Even when Angel Hernandez is right, he’s wrong

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With the White Sox down 4-2 to the Twins, Alejandro De Aza hit a liner to shallow right to lead off the top of the seventh tonight. Darin Mastroianni made a diving play on the ball, but came up a little short, and replays made it clear he grabbed the ball on a hop, leaving De Aza with what should have been a single.

And that’s what it would have been, had first-base umpire Angel Hernandez’s call stood. He ruled no catch on the play, but the umpires gathered afterwards and reversed the call, giving Mastroianni a catch.

How Hernandez allowed that to happen is anyone’s guess. He clearly had the best angle on the play, and while I’m not 100 percent sure about this, he should be functioning as the crew chief with normal crew chief Ed Rapuano apparently on vacation.

As it turned out, the blown call may not make much of a difference. Despite losing a baserunner, the White Sox went on to score four runs in the seventh and take a 6-4 lead. Of course, that only happened after Hawk Harrelson said “That is B.S.” on three occasions, later adding, “That’s ridiculous,” “That’s a joke” and “Boy, I wish I could cuss right now.”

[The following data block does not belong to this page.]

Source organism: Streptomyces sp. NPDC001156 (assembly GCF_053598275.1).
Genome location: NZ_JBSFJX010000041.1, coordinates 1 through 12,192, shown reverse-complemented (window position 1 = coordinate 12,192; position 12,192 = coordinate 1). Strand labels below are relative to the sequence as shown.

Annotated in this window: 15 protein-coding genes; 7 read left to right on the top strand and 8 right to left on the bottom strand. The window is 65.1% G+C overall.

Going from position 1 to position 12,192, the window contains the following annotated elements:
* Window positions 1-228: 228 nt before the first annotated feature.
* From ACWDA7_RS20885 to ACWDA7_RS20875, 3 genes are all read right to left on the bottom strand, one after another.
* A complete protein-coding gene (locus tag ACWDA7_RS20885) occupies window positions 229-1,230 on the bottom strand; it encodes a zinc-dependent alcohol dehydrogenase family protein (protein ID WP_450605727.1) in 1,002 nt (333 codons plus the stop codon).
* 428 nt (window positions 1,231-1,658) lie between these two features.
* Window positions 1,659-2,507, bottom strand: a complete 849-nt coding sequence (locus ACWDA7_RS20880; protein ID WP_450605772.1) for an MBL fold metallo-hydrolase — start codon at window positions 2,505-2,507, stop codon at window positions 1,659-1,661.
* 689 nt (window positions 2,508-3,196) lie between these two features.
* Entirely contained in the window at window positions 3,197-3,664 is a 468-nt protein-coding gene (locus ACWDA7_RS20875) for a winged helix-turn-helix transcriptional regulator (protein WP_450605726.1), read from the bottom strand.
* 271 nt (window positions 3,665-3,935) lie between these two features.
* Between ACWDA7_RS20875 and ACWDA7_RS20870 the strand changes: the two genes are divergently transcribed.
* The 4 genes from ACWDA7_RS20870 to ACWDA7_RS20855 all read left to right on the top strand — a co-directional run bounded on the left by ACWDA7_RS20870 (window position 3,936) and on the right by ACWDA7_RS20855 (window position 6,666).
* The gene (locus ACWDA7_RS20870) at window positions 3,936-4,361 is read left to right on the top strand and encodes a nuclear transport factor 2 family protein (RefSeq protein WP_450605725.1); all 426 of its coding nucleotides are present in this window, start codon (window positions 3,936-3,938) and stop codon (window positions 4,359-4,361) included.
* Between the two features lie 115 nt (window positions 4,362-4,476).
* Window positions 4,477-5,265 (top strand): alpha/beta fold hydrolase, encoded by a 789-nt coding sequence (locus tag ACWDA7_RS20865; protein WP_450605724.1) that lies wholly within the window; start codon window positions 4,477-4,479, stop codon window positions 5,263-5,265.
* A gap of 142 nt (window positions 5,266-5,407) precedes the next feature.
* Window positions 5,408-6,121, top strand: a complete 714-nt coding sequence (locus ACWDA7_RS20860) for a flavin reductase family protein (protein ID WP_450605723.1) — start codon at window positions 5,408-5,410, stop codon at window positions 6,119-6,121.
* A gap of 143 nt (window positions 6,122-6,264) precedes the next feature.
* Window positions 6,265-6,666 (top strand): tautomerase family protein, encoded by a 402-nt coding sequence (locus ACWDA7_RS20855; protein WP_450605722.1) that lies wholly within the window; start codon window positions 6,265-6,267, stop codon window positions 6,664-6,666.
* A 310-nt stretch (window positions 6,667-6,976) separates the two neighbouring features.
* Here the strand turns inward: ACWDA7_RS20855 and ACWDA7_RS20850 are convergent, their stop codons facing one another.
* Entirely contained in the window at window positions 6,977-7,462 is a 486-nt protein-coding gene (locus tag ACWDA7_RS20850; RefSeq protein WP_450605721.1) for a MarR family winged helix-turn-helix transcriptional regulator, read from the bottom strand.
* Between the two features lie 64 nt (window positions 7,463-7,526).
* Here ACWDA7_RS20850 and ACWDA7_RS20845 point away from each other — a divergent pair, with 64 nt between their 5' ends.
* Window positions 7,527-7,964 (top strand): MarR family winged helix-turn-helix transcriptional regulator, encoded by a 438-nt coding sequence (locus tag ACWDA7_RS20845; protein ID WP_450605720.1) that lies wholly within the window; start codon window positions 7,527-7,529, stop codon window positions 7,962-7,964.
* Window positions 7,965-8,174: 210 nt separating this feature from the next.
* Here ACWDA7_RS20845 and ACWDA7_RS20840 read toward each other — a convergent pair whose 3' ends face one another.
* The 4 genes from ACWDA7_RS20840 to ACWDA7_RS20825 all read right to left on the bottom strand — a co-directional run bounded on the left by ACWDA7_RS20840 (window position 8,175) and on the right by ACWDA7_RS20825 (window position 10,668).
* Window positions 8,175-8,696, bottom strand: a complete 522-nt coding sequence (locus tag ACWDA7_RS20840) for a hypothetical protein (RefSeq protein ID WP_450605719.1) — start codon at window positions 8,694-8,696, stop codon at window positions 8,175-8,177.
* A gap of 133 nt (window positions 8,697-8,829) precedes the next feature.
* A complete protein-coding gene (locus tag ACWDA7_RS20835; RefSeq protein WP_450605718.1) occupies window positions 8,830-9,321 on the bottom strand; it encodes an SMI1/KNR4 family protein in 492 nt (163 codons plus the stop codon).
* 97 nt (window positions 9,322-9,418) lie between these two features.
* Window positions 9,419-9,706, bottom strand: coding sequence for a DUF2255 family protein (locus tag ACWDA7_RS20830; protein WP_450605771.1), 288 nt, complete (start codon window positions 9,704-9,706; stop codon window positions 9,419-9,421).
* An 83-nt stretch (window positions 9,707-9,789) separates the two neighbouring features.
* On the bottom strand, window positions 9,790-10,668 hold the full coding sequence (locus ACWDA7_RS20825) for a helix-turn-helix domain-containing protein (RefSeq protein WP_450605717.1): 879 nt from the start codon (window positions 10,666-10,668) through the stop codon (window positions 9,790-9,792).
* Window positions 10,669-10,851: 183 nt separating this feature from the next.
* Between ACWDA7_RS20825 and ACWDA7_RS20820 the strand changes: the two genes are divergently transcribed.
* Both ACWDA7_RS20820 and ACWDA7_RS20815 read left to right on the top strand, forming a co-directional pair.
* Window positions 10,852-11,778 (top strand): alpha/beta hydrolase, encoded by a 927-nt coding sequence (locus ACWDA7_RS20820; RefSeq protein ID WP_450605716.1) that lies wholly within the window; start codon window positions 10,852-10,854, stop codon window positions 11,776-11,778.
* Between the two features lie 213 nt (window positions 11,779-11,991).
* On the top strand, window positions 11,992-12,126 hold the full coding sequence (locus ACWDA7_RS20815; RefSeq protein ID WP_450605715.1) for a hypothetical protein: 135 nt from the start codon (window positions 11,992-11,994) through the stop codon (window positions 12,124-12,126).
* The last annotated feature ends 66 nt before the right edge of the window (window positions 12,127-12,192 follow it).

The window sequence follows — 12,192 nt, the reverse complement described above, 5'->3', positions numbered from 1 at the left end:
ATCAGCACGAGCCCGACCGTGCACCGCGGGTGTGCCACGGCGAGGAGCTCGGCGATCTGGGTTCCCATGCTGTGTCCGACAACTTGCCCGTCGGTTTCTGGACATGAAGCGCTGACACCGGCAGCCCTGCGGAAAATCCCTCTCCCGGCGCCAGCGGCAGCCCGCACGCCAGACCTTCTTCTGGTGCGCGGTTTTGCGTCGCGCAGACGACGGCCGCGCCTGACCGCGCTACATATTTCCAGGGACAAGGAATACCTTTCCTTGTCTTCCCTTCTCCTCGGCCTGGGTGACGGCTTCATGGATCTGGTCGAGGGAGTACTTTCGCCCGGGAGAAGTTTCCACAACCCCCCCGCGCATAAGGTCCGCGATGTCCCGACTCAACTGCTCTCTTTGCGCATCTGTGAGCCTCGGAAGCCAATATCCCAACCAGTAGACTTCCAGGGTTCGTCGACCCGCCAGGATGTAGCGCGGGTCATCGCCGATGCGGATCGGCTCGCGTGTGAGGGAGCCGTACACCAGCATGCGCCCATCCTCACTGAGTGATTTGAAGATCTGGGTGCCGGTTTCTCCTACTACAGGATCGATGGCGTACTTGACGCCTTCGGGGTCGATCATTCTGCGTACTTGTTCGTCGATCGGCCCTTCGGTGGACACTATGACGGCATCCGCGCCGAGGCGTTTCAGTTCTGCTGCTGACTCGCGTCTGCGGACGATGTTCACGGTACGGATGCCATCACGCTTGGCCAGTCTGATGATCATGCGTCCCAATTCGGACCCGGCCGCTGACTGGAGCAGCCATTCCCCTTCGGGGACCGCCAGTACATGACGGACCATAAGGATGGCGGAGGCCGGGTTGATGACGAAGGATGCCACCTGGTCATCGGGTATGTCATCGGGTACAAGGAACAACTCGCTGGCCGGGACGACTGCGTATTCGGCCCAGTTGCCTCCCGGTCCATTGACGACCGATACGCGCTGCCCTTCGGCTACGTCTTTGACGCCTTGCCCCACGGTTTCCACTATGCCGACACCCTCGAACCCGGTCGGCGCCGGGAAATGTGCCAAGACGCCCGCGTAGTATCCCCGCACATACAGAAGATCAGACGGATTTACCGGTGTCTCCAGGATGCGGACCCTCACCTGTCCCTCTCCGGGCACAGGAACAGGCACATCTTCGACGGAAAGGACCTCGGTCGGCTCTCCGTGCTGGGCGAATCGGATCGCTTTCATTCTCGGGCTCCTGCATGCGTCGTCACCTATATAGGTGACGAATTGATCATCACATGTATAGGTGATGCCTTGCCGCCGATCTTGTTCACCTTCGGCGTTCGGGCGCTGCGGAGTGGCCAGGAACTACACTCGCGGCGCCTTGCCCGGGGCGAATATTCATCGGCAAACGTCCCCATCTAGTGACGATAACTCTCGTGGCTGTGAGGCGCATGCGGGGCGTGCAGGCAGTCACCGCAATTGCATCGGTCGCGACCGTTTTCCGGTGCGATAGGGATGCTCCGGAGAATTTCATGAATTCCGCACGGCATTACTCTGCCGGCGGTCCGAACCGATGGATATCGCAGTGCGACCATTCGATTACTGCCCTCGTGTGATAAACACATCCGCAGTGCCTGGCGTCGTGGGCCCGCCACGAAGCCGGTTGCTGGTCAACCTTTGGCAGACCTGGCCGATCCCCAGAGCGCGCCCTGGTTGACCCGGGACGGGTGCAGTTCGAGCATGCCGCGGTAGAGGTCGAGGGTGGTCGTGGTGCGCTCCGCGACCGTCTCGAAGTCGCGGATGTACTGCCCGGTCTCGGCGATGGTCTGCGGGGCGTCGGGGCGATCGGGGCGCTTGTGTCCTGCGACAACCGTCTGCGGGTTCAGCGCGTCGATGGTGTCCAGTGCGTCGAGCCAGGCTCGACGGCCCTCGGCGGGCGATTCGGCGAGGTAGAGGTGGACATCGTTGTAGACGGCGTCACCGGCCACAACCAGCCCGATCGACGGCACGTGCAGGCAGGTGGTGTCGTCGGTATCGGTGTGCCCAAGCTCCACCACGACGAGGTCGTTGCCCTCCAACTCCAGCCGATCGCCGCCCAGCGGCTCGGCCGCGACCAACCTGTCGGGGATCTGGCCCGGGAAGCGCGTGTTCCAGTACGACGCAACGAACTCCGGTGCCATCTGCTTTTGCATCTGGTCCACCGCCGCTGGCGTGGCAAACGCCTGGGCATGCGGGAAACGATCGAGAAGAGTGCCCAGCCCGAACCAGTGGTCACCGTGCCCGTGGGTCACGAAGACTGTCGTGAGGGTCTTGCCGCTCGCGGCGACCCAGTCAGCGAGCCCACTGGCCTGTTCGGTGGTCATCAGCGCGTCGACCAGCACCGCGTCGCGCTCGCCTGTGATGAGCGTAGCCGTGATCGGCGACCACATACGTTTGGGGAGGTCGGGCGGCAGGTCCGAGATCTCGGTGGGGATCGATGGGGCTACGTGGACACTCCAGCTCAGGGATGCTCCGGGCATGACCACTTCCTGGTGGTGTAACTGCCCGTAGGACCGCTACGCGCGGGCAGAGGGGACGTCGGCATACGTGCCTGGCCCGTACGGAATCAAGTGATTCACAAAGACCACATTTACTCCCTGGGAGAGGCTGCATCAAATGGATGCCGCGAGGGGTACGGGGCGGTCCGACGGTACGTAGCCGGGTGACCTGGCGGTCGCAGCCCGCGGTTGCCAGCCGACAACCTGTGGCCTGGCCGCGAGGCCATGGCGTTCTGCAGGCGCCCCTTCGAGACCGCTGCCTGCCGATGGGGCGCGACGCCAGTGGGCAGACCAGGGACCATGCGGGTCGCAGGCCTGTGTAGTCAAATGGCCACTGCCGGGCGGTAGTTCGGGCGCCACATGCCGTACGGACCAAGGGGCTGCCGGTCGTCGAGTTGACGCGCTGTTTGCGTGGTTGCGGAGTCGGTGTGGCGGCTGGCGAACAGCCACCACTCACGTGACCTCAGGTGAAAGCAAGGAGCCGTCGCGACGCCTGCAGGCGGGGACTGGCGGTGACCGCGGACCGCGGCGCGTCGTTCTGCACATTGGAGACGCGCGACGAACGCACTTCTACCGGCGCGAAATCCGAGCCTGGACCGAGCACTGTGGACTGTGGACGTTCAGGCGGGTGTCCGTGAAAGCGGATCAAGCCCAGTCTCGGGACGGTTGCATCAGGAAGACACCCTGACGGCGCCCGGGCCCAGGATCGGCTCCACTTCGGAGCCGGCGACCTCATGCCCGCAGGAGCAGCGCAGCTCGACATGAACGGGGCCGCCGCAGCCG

Clayton Kershaw struggles with control, walks six Marlins

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Dodgers ace Clayton Kershaw entered Wednesday night’s start against the Marlins without having issued a walk in his previous three starts. In fact, his last walk came on April 3 when he issued a free pass to Paul Goldschmidt with the bases empty and two outs in the bottom of the first inning. All told, Kershaw was on a streak of 26 walk-less innings before he took the mound at home to take on the Marlins.

Kershaw started off Wednesday in character, striking out the side in the first inning. He issued a walk in a tough second inning, but escaped without allowing a run. Kershaw walked two more in the third and again danced out of danger. In the fourth, Kershaw walked Lewis Brinson to load the bases with no outs and — you guessed it — didn’t end up allowing a run. His errant control finally came back to bite him in the fifth when Kershaw issued back-to-back two-out walks, then served up a three-run home run to Miguel Rojas down the left field line. His night was done when he completed the inning. Five innings, three runs, five hits, six walks, seven strikeouts, 112 pitches.

The six walks Kershaw issued over five innings marked his first six-walk outing since April 7, 2010 when he issued six free passes to the Pirates in 4 2/3 innings. The only other time he walked as many was on August 3, 2009 against the Brewers in a four-plus inning outing. Kershaw hasn’t even walked five batters in an outing recently — the last time was September 23, 2012 against the Reds.